Shoot: Jana & Jeff. Married
Leave this field empty
Monday, February 13, 2012

 

An excellent start to the wedding season with Jana and Jeff, with a wonderfully intimate wedding at Hotel Metro... the collection of family and friends were mercifully much warmer than the biting winds which bite much harder on the Milwaukee rooftops...something Jana & Jeff won't have to worry about as they head to Tahiti shortly...

Jana & Jeff. Married. from Steve Bowman on Vimeo.

So this was a perfect way to get back into the swing of things. It had most of the elements I enjoy in a wedding, and it was nice and short too. There were two elements that were challenging for this one. The first was the fact that I had only spoken with Jana and Jeff through email before we showed up...

...thankfully they turned out to be super laid back and a great couple, and we sailed through the day very painlessly indeed. It's definitely not something I would like to roll the dice on on a weekly basis however. Of course my public face via the website works as an excellent filter to quickly get rid of people with zero sense of humour or who would otherwise make things difficult, but it definitely served to remind me of that fact.

Secondly, it was a reminder that it's not just churches that force me to shoot in bad light. Hotel Metro is a lot of things, but photographer friendly, for me at least it isn't. The problem as always is to balance the ambiance of the venue with getting good shots. Mostly I balanced some flash with a view to converting to black and white (where the ambient tones wouldn't matter) with shooting at higher ISO's, mostly at 3200 or 1600 if I could get away with it.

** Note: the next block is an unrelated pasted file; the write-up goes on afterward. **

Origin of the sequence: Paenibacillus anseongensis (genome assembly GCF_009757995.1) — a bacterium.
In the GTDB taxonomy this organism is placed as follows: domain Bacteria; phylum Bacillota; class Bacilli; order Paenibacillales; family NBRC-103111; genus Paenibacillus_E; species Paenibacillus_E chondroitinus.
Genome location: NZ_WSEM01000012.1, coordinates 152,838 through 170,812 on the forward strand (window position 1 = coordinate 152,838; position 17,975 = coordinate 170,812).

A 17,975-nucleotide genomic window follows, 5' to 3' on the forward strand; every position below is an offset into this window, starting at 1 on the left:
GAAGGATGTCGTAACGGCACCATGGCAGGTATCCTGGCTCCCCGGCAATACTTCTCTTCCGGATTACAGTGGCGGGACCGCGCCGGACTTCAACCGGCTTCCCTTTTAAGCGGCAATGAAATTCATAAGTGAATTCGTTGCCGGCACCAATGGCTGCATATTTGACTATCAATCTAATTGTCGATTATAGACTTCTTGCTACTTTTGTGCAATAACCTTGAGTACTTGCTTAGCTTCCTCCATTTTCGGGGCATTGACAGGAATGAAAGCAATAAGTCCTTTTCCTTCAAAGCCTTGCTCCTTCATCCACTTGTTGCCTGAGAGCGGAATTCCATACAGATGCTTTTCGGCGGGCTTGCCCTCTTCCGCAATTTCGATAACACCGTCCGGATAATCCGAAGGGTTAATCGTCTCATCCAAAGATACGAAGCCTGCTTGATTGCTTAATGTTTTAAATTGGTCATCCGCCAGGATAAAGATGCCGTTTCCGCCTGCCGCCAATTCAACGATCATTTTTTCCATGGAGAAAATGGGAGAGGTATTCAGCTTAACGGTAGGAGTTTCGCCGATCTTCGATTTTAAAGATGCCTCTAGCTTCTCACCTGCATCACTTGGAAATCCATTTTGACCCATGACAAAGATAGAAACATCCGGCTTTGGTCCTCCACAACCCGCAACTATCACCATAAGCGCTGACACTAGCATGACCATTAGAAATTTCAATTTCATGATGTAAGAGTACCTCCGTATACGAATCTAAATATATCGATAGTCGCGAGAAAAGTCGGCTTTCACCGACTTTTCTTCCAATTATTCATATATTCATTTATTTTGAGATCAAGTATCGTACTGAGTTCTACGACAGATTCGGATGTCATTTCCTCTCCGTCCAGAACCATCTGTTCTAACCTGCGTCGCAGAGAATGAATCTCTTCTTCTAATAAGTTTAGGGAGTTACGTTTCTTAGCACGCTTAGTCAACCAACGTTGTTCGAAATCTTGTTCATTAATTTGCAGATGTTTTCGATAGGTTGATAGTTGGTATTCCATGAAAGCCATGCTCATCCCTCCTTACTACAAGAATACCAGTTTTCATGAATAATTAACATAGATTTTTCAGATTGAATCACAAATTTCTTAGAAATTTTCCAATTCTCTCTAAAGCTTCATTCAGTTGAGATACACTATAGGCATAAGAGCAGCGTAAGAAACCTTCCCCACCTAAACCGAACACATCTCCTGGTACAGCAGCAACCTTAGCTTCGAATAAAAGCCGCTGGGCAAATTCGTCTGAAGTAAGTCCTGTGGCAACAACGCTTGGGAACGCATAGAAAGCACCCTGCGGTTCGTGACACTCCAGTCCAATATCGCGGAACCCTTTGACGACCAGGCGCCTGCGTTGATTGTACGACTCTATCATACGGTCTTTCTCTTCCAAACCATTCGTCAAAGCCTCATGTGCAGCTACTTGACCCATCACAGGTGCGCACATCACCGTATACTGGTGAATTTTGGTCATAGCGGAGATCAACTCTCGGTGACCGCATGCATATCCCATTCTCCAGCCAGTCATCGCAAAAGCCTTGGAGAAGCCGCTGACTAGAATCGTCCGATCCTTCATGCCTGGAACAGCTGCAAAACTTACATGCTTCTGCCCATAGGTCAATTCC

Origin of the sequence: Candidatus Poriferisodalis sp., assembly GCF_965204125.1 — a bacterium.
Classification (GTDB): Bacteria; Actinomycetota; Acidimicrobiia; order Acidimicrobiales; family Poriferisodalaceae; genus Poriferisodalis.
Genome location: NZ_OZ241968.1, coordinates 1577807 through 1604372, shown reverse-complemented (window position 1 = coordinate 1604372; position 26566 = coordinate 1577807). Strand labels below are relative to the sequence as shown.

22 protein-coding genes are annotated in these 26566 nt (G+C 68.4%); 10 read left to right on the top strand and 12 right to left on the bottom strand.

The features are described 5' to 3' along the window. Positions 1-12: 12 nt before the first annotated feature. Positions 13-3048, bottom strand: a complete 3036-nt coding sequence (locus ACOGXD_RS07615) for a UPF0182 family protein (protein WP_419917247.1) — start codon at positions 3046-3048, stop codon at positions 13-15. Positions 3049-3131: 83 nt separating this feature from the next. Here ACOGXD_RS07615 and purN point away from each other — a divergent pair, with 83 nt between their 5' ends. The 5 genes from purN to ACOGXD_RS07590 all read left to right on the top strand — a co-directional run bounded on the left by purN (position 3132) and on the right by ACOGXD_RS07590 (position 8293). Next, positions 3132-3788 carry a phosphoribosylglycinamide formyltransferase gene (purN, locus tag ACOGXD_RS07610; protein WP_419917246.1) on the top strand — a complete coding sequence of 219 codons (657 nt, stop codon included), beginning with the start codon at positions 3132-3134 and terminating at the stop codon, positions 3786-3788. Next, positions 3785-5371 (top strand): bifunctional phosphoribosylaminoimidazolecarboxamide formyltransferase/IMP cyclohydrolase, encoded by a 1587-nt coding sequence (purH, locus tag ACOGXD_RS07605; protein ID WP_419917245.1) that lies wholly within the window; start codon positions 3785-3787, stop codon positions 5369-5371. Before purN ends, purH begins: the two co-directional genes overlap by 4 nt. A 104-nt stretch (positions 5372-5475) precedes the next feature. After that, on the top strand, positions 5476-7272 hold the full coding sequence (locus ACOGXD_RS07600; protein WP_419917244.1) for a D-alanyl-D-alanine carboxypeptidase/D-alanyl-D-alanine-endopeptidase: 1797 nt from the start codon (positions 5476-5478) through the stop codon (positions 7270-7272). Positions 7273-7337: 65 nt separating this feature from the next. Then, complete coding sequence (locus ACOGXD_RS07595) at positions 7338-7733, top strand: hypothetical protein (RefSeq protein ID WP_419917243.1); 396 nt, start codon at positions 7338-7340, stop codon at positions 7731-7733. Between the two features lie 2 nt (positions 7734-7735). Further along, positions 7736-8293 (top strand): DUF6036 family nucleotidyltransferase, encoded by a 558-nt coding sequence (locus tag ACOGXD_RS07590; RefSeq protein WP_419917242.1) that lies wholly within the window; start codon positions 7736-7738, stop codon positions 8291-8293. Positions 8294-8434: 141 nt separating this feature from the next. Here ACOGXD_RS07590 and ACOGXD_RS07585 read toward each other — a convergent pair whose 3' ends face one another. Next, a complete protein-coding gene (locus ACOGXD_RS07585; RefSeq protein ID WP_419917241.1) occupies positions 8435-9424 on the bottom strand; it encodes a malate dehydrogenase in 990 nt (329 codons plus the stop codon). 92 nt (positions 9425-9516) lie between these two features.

I don't care who says differently, when a room is lit solely by candles and low wattage tungsten, any time you pop that flash, even going TTL or trying to balance the ambient and the bounced flash, you're going to blow the true feel of the place to pieces, so you take your lumps with the WB and higher ISOs. Ultimately I'm used to shooting like this, but even with so much experience under my belt, you still go through the motions of trying various things.

The bottom line is that a great many people wouldn't even consider shooting at 3200, and I think that's a shame. Too many people are a slave to sharpness, and as such will just nuke the hell out of a room, even if it means the images people have to remember the day by look absolutely nothing like they did...